AGC Reports 22,000 Construction Jobs Added Last Month
The sector's recovery has been uneven, according to the association’s economist, who said Congress’ bill to temporarily fund the Highway Trust Fund doesn’t help.
The U.S. construction industry added 22,000 jobs during July, according to an analysis by the Associated General Contractors of America. AGC officials said uncertainty about federal funding for infrastructure and construction programs is one reason for the sector's uneven recovery.
"Construction employment and spending are both rising at a moderate year-over-year clip, but there have been some setbacks," said Ken Simonson, the association's chief economist. "While prospects for private construction remain largely favorable, inadequate public investment still threatens to keep too many workers idle."
According to the analysis, 6,041,000 workers were employed in July, the highest total since May 2009, while the industry's unemployment rate of 7.5 percent was the lowest July number in seven years. The sector's employment rose by 211,000, or 3.6 percent, from a year earlier. "While the preliminary spending numbers for June show all segments of construction retreated from May levels, looking at the first six months of 2014 as a whole in comparison with the same period a year ago provides a more credible picture of construction trends than does a single-month snapshot," Simonson said Aug. 1. "For the first half of 2014, private spending climbed at double-digit rates, while public construction shrank. I expect both patterns to continue."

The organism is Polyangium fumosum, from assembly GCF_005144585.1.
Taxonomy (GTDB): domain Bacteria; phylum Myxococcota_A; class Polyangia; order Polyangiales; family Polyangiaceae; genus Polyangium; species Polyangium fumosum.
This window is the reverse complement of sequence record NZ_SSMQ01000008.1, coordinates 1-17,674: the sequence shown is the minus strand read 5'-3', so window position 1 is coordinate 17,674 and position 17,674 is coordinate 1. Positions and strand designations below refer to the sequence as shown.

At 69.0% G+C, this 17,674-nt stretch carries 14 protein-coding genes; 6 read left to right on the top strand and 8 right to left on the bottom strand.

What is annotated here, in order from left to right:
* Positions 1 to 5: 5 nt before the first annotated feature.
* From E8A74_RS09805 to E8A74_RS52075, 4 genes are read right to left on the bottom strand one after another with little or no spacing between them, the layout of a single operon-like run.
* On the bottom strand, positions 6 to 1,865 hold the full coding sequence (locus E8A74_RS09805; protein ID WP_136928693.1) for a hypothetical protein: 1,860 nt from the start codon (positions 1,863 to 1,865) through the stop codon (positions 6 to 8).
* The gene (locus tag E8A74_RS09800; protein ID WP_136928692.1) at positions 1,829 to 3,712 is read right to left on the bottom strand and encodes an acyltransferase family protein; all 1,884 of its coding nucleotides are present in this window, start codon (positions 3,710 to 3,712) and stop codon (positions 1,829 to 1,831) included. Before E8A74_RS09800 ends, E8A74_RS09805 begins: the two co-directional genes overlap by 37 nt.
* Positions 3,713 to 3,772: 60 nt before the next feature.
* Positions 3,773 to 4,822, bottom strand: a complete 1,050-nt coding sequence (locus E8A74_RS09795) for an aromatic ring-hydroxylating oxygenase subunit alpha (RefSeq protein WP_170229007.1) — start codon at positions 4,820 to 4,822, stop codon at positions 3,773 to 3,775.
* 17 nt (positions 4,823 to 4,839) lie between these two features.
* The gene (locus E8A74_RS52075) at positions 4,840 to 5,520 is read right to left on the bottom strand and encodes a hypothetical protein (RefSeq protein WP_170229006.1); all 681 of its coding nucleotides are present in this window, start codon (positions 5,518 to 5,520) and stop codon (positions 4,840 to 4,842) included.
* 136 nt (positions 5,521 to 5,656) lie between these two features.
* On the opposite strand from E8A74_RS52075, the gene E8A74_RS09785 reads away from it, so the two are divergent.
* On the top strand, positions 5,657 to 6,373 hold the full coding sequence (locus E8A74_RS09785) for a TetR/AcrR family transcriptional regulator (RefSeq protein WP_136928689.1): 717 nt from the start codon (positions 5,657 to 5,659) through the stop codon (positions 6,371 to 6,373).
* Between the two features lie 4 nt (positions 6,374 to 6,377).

A short-term fix passed by Congress for the Highway Trust Fund through May 2015 isn't enough, according to AGC, which urged Congress to pass a long-term surface transportation bill. "As welcome as the temporary highway funding measure is, it does nothing to address the revenue challenges that keep putting federal transportation funding levels at risk," said Stephen E. Sandherr, the association's CEO. "This is just another instance where Congressional delays are making it hard for employers to figure out how many people they should hire or how much equipment they should buy."
U.S. Transportation Secretary Anthony Foxx also wants a long-term funding bill passed. "The good news is that Congress has avoided bankrupting the Highway Trust Fund. The bad news is that there is still no long-term certainty, and this latest band-aid expires right as the next construction season begins." Foxx said he will convene a nationwide virtual town hall on transportation this month to will keep working for a long-term solution."